BACKGROUND : Cost effective next generation sequencing technologies now enable the production of genomic
datasets for many novel planktonic eukaryotes, representing an understudied reservoir of genetic diversity. O. tauri
is the smallest free-living photosynthetic eukaryote known to date, a coccoid green alga that was first isolated in
1995 in a lagoon by the Mediterranean sea. Its simple features, ease of culture and the sequencing of its 13 Mb
haploid nuclear genome have promoted this microalga as a new model organism for cell biology. Here, we
investigated the quality of genome assemblies of Illumina GAIIx 75 bp paired-end reads from Ostreococcus tauri,
thereby also improving the existing assembly and showing the genome to be stably maintained in culture.
RESULTS : The 3 assemblers used, ABySS, CLCBio and Velvet, produced 95% complete genomes in 1402 to 2080
scaffolds with a very low rate of misassembly. Reciprocally, these assemblies improved the original genome
assembly by filling in 930 gaps. Combined with additional analysis of raw reads and PCR sequencing effort, 1194
gaps have been solved in total adding up to 460 kb of sequence. Mapping of RNAseq Illumina data on this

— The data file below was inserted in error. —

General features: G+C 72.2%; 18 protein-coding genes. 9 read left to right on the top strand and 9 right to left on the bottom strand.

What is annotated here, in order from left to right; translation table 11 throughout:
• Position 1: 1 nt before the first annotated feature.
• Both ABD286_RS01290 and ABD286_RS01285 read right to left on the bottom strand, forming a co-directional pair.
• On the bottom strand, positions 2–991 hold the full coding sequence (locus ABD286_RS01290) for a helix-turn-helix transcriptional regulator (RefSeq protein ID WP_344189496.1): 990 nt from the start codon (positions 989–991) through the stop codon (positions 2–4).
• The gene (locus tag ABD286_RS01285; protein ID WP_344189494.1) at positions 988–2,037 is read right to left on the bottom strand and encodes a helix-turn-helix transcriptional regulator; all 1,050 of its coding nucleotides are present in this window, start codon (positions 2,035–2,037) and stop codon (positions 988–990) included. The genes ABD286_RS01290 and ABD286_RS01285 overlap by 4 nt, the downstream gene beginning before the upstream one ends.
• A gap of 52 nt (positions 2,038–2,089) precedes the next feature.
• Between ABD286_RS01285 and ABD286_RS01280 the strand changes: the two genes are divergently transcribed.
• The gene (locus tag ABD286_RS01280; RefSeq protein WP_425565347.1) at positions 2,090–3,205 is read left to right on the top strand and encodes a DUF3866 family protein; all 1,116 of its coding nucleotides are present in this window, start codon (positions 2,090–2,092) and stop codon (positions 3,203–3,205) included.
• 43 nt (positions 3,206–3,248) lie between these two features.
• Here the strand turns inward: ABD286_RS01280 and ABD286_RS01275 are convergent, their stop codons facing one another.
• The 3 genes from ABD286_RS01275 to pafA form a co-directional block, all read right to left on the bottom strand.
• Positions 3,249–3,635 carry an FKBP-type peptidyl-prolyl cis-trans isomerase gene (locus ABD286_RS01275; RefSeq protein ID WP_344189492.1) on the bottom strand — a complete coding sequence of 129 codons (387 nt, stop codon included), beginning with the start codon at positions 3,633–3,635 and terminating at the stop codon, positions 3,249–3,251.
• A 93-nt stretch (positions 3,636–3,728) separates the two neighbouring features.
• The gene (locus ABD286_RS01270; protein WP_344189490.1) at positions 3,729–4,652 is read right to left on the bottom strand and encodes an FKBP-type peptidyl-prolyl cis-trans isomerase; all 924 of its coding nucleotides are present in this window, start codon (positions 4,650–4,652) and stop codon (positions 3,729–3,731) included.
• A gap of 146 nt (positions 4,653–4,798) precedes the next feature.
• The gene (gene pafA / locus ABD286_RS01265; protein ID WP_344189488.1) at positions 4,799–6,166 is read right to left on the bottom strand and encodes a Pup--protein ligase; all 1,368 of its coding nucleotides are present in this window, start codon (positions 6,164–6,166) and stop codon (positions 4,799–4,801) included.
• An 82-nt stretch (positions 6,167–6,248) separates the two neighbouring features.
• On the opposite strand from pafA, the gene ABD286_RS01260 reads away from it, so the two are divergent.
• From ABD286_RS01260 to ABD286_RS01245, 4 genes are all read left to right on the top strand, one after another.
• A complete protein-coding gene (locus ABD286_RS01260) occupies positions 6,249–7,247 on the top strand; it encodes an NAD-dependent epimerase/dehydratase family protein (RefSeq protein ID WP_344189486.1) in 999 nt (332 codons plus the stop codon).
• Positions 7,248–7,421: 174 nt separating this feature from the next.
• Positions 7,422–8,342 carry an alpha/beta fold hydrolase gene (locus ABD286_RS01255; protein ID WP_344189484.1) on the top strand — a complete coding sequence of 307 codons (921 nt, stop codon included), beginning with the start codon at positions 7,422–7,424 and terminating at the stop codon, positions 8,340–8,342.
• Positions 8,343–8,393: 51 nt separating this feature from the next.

updated genome led to a twofold reduction in the proportion of multi-exon protein coding genes, representing
19% of the total 7699 protein coding genes. The comparison of the DNA extracted in 2001 and 2009 revealed
the fixation of 8 single nucleotide substitutions and 2 deletions during the approximately 6000 generations in
the lab. The deletions either knocked out or truncated two predicted transmembrane proteins, including a
glutamate-receptor like gene.
CONCLUSION : High coverage (>80 fold) paired-end Illumina sequencing enables a high quality 95% complete
genome assembly of a compact ~13 Mb haploid eukaryote. This genome sequence has remained stable for 6000
generations of lab culture.